Authorities from Laos, Thailand and Myanmar received ‘Training of Trainers’ Course on Cross Border Cooperation to Prevent Illegal Wildlife Trafficking | WWF

Authorities from Laos, Thailand and Myanmar received ‘Training of Trainers’ Course on Cross Border Cooperation to Prevent Illegal Wildlife Trafficking

Posted on 02 September 2019
30 law enforcement officers from Laos, Thailand and Myanmar spent a week in the Golden Triangle learning critical skills for training teams to combat illegal wildlife trade.
© Bounpone. S / WWF-Laos
More than 30 law enforcement officers from Laos, Thailand and Myanmar spent a week in the Golden Triangle learning critical skills for training teams to combat illegal wildlife trade.

Twelve officers from Laos’ Department of Forest Inspection (DoFI), Provincial Office of Forest Inspection (PoFI), and police and customs of Oudomxay, Luang Namtha and Bokeo Provinces attended this first cross-border Training of Trainers course organized and conducted by WWF-Greater Mekong and TRAFFIC.

The five-day training from Aug 26-30 in the Golden Triangle, Chiang Rai province, Thailand allowed participants to learn other important skills such as personal preparedness, team safety, road-block techniques, observing, patrolling, inspecting suspects, search, seizure and confiscation, and application of laws and penalties.

“The goal of this programme is to teach officers how to effectively train their teams, integrating behavior change elements, new knowledge and skills and improving their morale, work ethics and practices,” said Jedsada Taweekan, WWF-Greater Mekong Regional Illegal Wildlife Trade Programme Manager. “Overall, we believe that by developing local training capacity and ensuring that trained officers are able to pass on skills and knowledge in their offices, the project will sustain skills and knowledge within the Golden Triangle areas where Laos, Myanmar and Thailand jointly share borders,” he added.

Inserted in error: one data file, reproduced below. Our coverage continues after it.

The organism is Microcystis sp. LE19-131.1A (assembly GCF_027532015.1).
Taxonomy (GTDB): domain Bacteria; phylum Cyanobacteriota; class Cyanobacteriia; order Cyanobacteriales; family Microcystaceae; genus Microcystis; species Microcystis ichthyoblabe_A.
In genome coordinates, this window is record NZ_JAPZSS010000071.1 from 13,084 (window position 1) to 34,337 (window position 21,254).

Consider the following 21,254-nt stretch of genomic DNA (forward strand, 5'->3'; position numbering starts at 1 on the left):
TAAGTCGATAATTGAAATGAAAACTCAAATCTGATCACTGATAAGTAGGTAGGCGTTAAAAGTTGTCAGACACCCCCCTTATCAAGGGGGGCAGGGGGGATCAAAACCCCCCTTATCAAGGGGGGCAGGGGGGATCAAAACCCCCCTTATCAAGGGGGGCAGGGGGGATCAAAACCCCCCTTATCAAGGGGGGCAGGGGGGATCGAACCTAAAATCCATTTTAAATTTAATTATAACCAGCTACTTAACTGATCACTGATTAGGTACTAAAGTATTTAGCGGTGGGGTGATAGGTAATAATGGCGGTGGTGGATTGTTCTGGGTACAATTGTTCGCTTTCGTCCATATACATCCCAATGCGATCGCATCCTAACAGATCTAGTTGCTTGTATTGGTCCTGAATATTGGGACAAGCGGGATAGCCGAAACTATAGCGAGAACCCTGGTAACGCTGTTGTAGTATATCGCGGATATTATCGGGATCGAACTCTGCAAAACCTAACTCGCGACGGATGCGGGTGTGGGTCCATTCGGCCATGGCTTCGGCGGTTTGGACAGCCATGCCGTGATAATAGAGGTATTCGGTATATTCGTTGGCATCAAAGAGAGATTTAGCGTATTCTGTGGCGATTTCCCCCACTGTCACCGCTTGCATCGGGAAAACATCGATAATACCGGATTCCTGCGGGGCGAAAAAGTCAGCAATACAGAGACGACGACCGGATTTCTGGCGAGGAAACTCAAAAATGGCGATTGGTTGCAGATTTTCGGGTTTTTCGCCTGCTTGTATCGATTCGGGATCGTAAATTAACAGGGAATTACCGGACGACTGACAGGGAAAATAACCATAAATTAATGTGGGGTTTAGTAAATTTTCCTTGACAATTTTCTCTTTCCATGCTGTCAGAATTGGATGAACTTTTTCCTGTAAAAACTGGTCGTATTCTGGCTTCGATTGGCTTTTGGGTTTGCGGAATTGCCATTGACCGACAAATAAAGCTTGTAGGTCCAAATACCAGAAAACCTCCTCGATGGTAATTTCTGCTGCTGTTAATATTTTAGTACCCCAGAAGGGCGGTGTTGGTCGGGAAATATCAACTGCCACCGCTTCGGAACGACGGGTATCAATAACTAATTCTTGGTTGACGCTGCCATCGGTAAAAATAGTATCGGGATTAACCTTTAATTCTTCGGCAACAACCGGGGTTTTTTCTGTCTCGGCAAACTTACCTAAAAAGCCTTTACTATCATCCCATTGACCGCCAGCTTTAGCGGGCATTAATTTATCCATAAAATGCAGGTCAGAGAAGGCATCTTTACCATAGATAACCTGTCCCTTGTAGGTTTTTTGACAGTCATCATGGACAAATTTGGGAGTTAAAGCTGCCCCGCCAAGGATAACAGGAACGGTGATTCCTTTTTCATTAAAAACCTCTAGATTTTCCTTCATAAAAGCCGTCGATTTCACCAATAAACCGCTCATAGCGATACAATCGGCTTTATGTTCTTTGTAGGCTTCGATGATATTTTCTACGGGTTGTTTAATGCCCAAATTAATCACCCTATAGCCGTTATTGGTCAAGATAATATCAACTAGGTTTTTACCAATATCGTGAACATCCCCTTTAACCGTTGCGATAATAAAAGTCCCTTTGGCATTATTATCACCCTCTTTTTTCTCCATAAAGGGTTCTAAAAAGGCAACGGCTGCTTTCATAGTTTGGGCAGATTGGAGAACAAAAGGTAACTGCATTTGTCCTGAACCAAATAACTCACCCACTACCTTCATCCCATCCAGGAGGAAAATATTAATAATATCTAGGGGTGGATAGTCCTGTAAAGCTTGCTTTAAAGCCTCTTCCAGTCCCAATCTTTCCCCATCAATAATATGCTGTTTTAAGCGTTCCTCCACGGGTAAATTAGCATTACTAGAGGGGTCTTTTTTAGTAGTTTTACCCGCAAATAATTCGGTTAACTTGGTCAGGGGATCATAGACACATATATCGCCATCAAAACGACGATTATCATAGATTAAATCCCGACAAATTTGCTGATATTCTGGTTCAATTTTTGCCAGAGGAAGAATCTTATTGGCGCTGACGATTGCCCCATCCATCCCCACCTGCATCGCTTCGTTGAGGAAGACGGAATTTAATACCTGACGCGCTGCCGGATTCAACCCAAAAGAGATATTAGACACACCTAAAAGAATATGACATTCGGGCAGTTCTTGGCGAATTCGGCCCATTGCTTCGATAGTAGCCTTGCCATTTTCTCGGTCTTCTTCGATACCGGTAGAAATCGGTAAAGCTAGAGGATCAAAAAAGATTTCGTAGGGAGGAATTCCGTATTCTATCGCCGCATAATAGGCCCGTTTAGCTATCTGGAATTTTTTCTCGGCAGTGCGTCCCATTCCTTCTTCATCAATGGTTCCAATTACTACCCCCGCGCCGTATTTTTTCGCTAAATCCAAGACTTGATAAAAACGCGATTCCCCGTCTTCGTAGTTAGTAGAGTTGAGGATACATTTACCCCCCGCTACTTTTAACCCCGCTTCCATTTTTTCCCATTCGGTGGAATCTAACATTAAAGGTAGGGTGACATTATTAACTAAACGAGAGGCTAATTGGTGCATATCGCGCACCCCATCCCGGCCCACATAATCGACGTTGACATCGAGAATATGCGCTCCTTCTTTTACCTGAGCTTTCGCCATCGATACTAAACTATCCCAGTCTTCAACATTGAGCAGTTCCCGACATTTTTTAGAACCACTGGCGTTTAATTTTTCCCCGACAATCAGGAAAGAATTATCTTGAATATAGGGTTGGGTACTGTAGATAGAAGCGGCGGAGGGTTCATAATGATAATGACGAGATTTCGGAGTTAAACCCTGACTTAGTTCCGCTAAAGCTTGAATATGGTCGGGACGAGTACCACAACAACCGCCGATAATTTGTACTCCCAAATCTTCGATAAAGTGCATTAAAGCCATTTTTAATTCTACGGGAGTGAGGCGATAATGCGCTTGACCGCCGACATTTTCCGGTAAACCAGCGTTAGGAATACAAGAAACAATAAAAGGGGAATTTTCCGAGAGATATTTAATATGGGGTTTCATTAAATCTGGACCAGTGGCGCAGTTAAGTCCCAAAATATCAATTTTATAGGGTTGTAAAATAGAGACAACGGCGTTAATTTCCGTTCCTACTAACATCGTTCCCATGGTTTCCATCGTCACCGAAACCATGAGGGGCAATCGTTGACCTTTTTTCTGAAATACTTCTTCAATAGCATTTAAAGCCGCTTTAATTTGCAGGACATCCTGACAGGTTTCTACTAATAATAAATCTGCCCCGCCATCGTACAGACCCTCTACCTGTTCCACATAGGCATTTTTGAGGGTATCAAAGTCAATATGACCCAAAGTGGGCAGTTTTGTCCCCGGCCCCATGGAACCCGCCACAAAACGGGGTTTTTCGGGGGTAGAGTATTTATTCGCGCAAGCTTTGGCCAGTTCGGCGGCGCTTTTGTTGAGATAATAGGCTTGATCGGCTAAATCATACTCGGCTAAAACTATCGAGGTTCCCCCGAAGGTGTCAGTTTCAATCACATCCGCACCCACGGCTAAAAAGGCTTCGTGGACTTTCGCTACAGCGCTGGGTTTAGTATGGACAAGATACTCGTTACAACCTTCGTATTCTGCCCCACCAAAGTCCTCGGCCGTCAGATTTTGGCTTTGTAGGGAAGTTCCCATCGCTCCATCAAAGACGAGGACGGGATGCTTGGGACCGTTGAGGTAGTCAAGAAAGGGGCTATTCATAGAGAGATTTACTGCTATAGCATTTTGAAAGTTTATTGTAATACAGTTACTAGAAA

The training was supported by the Government of the United States of America.

WWF-Laos is happy to see the DoFI and PoFI of the three provinces from Laos attend this important training, and is very pleased to support them as the main partners in implementing efforts to strengthen wildlife law enforcement in Laos and improve cross-border cooperation with neighbouring countries. Activities to achieve this include targeted skills development, awareness campaigns, information-sharing, and enhancing regional cooperation between law enforcement agencies in Thailand, Myanmar, and Laos.

WWF currently supports an anti-wildlife crime programme in the Greater Mekong Region, including in the Lao PDR, where wildlife poaching and illegal wildlife trade markets have caused serious declines and local extinctions of endangered species populations. The objective of the programme is to effectively reduce demand for illegal wildlife products, as well as to improve ranger capacity and support wildlife law enforcement activities and capacity building.